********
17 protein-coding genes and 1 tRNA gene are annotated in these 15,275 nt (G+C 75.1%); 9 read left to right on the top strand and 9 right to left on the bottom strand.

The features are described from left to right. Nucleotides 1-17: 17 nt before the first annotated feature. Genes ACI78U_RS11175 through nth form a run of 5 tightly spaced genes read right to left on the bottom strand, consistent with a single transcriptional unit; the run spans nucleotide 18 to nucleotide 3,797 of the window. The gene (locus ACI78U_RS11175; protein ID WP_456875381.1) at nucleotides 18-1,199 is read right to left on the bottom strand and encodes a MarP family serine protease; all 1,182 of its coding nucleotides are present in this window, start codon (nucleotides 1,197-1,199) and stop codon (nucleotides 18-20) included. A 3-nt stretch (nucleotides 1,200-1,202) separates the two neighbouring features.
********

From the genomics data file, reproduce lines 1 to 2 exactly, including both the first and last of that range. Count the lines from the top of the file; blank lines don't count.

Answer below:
17 protein-coding genes and 1 tRNA gene are annotated in these 15,275 nt (G+C 75.1%); 9 read left to right on the top strand and 9 right to left on the bottom strand.

The features are described from left to right. Nucleotides 1-17: 17 nt before the first annotated feature. Genes ACI78U_RS11175 through nth form a run of 5 tightly spaced genes read right to left on the bottom strand, consistent with a single transcriptional unit; the run spans nucleotide 18 to nucleotide 3,797 of the window. The gene (locus ACI78U_RS11175; protein ID WP_456875381.1) at nucleotides 18-1,199 is read right to left on the bottom strand and encodes a MarP family serine protease; all 1,182 of its coding nucleotides are present in this window, start codon (nucleotides 1,197-1,199) and stop codon (nucleotides 18-20) included. A 3-nt stretch (nucleotides 1,200-1,202) separates the two neighbouring features.